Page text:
Memorandum submitted by Kathryn Solly, Chelsea Open Air Nursery School and Children's Centre

 

 

1. Higher rate - According to the Guidance local authorities can pay a MNS a higher rate (per child, per hour) than it pays to other providers. The single funding formula should be based upon the same principles for funding but not necessarily the same rates of funding.  We expect to see differences in rates as a result of unavoidable cost differences.  

 

      The cost analysis for MNSs has made transparent the higher costs of this type of provision, which has statutory costs that are higher than for other providers:

the requirement for a Head Teacher (Head of Centre) to lead the school

teachers are required and must be paid using the teacher pay scales

non teaching staff must be paid using local authority pay scales (under single status) and not the traditional lower wages of the private sector. 

support staff costs include on costs e.g. the local government pension scheme is more expensive than private alternatives

RBKC nursery schools' premises need to be paid for. 

the Ofsted inspections carried out on MNSs and nursery classes are significantly more stringent.

the Data collection required by statute and additional information required by RBKC of MNSs and nursery classes is not required of the PVI sector

MNSs are stand alone, located in areas of high need and do not enjoy economies of scale

2. Participation - The guidance states that any MNS that is of good quality and full or nearly full (85-90% full) should not see a significant reduction in funding. All 4 RBKC MNSs are 100% full.

3.  Deprivation and Quality Factors - MNSs are deliberately located in areas of high deprivation and need and therefore should attract higher levels of funding through a combination of a basic entitlement and the mandatory deprivation supplement.  Although including a quality supplement is not mandatory, quality should be incentivised through local formulas. MNSs are the borough's most "outstanding" sector. (evidence: recent "outstanding" Ofsted judgements, comparative data with the borough's nursery classes and SIA judgements on "value added").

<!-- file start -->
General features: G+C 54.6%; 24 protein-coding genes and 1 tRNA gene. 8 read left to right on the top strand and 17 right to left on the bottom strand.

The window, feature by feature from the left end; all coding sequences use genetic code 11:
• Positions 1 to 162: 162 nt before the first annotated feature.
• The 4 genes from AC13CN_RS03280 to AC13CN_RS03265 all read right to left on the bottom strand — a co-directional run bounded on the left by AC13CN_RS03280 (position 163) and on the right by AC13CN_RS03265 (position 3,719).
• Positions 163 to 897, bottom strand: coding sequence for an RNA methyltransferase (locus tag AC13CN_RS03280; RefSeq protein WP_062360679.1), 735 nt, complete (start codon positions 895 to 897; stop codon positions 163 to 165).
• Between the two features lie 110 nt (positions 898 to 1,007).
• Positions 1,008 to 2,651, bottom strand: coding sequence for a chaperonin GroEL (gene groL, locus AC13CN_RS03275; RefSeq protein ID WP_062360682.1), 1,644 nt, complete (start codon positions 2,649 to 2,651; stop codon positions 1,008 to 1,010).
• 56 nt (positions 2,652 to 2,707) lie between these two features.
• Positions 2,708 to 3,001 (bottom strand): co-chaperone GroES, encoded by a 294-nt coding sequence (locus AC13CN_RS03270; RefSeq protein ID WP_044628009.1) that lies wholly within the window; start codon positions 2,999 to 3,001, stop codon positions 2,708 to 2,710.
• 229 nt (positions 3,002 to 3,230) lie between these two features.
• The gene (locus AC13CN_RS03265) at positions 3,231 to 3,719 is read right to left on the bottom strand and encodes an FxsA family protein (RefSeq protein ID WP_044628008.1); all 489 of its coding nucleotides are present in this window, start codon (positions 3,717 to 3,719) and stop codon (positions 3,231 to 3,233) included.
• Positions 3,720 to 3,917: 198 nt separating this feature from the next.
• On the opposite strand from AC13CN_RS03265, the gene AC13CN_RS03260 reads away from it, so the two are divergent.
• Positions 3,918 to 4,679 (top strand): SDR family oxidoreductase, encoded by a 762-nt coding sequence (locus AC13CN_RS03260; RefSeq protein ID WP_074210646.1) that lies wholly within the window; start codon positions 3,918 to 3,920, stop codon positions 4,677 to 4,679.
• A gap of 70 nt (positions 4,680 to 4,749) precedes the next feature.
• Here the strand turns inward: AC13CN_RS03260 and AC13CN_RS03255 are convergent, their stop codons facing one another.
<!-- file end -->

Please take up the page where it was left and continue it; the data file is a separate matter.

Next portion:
4. LAs are permitted to include a Sufficiency/Sustainability Factor - Sustainability is an issue for nursery schools so a factor that supports sustainability should be included.

5. Additional Hours / Full-time places - RBKC needs to continue to fund full time nursery education. Reduction in provision will impact negatively on children and their preparation for primary school, reduce choice and be extremely unpopular with parents.

6. The Presumption Against Closure of MNS has not changed. It is clearly set out in statutory guidance. "This means that Local Authorities should make every effort to enable Maintained Nursery Schools to continue to operate effectively" (Government's supplementary guidance to Dawn Primarolo's letter to directors of Children's Services in  boroughs with MNSs)

Maintained nursery schools are centres of concentrated expertise.

In addition to the high calibre education and care they provide for 3 and 4 years olds, they also:

have a strong, well documented history of inspirational leadership, which produces highly motivated early years practitioners. Consequently, children in nursery schools make remarkable progress.

provide excellent value for money. Early intervention, including for those children with SEN, provides benefits for children, families and society in general.

provide continuing professional development for colleagues in practice across all sectors.